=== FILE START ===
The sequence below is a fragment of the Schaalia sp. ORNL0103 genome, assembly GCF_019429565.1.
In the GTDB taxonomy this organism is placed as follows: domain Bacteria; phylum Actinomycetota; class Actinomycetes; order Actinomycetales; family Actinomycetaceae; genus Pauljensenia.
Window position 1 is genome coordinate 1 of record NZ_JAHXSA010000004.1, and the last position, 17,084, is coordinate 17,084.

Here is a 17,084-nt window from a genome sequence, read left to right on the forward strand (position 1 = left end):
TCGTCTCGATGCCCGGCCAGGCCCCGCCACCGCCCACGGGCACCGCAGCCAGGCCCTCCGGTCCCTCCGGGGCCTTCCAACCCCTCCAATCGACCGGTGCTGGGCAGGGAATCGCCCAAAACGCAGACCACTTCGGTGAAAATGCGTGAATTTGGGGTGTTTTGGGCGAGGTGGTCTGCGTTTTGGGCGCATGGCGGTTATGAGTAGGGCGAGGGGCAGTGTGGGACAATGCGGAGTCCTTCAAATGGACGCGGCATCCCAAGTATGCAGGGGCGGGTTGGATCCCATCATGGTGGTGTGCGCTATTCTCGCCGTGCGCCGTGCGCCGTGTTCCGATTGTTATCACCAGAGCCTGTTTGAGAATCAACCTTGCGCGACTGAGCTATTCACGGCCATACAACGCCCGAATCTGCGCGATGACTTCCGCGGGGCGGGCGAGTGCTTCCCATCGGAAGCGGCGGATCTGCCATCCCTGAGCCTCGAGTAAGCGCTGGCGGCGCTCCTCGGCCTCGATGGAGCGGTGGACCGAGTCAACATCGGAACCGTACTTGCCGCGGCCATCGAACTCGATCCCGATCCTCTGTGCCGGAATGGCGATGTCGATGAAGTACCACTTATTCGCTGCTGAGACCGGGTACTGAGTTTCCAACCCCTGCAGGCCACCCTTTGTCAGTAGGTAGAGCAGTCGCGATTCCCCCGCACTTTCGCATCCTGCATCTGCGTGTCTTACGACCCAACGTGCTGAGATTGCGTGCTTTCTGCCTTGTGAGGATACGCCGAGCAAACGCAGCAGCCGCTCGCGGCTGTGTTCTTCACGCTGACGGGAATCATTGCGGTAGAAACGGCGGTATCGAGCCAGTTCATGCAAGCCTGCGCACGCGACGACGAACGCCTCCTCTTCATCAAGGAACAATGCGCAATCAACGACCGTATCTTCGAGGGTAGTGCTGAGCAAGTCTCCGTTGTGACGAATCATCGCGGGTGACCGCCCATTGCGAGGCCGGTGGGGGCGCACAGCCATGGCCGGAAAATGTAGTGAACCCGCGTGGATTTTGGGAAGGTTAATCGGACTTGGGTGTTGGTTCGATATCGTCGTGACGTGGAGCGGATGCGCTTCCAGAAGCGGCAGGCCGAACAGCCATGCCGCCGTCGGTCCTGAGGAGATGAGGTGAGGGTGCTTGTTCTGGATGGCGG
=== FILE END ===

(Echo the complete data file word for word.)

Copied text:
The sequence below is a fragment of the Schaalia sp. ORNL0103 genome, assembly GCF_019429565.1.
In the GTDB taxonomy this organism is placed as follows: domain Bacteria; phylum Actinomycetota; class Actinomycetes; order Actinomycetales; family Actinomycetaceae; genus Pauljensenia.
Window position 1 is genome coordinate 1 of record NZ_JAHXSA010000004.1, and the last position, 17,084, is coordinate 17,084.

Here is a 17,084-nt window from a genome sequence, read left to right on the forward strand (position 1 = left end):
TCGTCTCGATGCCCGGCCAGGCCCCGCCACCGCCCACGGGCACCGCAGCCAGGCCCTCCGGTCCCTCCGGGGCCTTCCAACCCCTCCAATCGACCGGTGCTGGGCAGGGAATCGCCCAAAACGCAGACCACTTCGGTGAAAATGCGTGAATTTGGGGTGTTTTGGGCGAGGTGGTCTGCGTTTTGGGCGCATGGCGGTTATGAGTAGGGCGAGGGGCAGTGTGGGACAATGCGGAGTCCTTCAAATGGACGCGGCATCCCAAGTATGCAGGGGCGGGTTGGATCCCATCATGGTGGTGTGCGCTATTCTCGCCGTGCGCCGTGCGCCGTGTTCCGATTGTTATCACCAGAGCCTGTTTGAGAATCAACCTTGCGCGACTGAGCTATTCACGGCCATACAACGCCCGAATCTGCGCGATGACTTCCGCGGGGCGGGCGAGTGCTTCCCATCGGAAGCGGCGGATCTGCCATCCCTGAGCCTCGAGTAAGCGCTGGCGGCGCTCCTCGGCCTCGATGGAGCGGTGGACCGAGTCAACATCGGAACCGTACTTGCCGCGGCCATCGAACTCGATCCCGATCCTCTGTGCCGGAATGGCGATGTCGATGAAGTACCACTTATTCGCTGCTGAGACCGGGTACTGAGTTTCCAACCCCTGCAGGCCACCCTTTGTCAGTAGGTAGAGCAGTCGCGATTCCCCCGCACTTTCGCATCCTGCATCTGCGTGTCTTACGACCCAACGTGCTGAGATTGCGTGCTTTCTGCCTTGTGAGGATACGCCGAGCAAACGCAGCAGCCGCTCGCGGCTGTGTTCTTCACGCTGACGGGAATCATTGCGGTAGAAACGGCGGTATCGAGCCAGTTCATGCAAGCCTGCGCACGCGACGACGAACGCCTCCTCTTCATCAAGGAACAATGCGCAATCAACGACCGTATCTTCGAGGGTAGTGCTGAGCAAGTCTCCGTTGTGACGAATCATCGCGGGTGACCGCCCATTGCGAGGCCGGTGGGGGCGCACAGCCATGGCCGGAAAATGTAGTGAACCCGCGTGGATTTTGGGAAGGTTAATCGGACTTGGGTGTTGGTTCGATATCGTCGTGACGTGGAGCGGATGCGCTTCCAGAAGCGGCAGGCCGAACAGCCATGCCGCCGTCGGTCCTGAGGAGATGAGGTGAGGGTGCTTGTTCTGGATGGCGG